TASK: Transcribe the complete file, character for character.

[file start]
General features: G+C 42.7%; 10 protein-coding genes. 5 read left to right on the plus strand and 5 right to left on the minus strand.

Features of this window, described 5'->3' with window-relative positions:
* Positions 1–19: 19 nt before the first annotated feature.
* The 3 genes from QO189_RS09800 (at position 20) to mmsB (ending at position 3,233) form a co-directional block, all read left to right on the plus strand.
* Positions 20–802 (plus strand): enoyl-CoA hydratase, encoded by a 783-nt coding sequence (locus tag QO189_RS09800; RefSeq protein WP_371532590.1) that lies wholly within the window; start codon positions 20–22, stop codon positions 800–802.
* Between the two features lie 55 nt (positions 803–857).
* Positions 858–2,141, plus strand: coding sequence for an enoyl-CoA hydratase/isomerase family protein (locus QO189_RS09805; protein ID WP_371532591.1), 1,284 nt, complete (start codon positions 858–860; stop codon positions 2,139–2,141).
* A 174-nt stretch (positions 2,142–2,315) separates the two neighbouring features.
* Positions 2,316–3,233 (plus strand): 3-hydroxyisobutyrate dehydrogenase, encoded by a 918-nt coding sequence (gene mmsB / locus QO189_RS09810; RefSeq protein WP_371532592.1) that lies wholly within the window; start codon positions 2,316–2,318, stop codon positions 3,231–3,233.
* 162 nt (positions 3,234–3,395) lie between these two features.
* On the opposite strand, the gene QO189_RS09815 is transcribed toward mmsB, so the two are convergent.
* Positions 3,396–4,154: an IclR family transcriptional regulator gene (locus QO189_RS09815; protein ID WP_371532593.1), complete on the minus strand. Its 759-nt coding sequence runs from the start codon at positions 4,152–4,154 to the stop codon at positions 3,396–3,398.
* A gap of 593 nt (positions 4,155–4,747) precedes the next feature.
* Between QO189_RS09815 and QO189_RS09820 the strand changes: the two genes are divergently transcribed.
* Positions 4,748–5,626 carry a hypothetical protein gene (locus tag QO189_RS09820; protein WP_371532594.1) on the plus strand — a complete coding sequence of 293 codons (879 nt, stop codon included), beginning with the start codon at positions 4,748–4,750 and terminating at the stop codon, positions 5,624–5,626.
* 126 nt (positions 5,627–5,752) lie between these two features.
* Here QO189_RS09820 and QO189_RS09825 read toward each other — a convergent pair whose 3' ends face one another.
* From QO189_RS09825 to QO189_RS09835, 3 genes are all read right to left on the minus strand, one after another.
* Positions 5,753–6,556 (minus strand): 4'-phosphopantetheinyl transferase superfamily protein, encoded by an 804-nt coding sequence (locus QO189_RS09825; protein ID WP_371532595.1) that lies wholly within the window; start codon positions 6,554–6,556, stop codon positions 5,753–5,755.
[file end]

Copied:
General features: G+C 42.7%; 10 protein-coding genes. 5 read left to right on the plus strand and 5 right to left on the minus strand.

Features of this window, described 5'->3' with window-relative positions:
* Positions 1–19: 19 nt before the first annotated feature.
* The 3 genes from QO189_RS09800 (at position 20) to mmsB (ending at position 3,233) form a co-directional block, all read left to right on the plus strand.
* Positions 20–802 (plus strand): enoyl-CoA hydratase, encoded by a 783-nt coding sequence (locus tag QO189_RS09800; RefSeq protein WP_371532590.1) that lies wholly within the window; start codon positions 20–22, stop codon positions 800–802.
* Between the two features lie 55 nt (positions 803–857).
* Positions 858–2,141, plus strand: coding sequence for an enoyl-CoA hydratase/isomerase family protein (locus QO189_RS09805; protein ID WP_371532591.1), 1,284 nt, complete (start codon positions 858–860; stop codon positions 2,139–2,141).
* A 174-nt stretch (positions 2,142–2,315) separates the two neighbouring features.
* Positions 2,316–3,233 (plus strand): 3-hydroxyisobutyrate dehydrogenase, encoded by a 918-nt coding sequence (gene mmsB / locus QO189_RS09810; RefSeq protein WP_371532592.1) that lies wholly within the window; start codon positions 2,316–2,318, stop codon positions 3,231–3,233.
* 162 nt (positions 3,234–3,395) lie between these two features.
* On the opposite strand, the gene QO189_RS09815 is transcribed toward mmsB, so the two are convergent.
* Positions 3,396–4,154: an IclR family transcriptional regulator gene (locus QO189_RS09815; protein ID WP_371532593.1), complete on the minus strand. Its 759-nt coding sequence runs from the start codon at positions 4,152–4,154 to the stop codon at positions 3,396–3,398.
* A gap of 593 nt (positions 4,155–4,747) precedes the next feature.
* Between QO189_RS09815 and QO189_RS09820 the strand changes: the two genes are divergently transcribed.
* Positions 4,748–5,626 carry a hypothetical protein gene (locus tag QO189_RS09820; protein WP_371532594.1) on the plus strand — a complete coding sequence of 293 codons (879 nt, stop codon included), beginning with the start codon at positions 4,748–4,750 and terminating at the stop codon, positions 5,624–5,626.
* 126 nt (positions 5,627–5,752) lie between these two features.
* Here QO189_RS09820 and QO189_RS09825 read toward each other — a convergent pair whose 3' ends face one another.
* From QO189_RS09825 to QO189_RS09835, 3 genes are all read right to left on the minus strand, one after another.
* Positions 5,753–6,556 (minus strand): 4'-phosphopantetheinyl transferase superfamily protein, encoded by an 804-nt coding sequence (locus QO189_RS09825; protein ID WP_371532595.1) that lies wholly within the window; start codon positions 6,554–6,556, stop codon positions 5,753–5,755.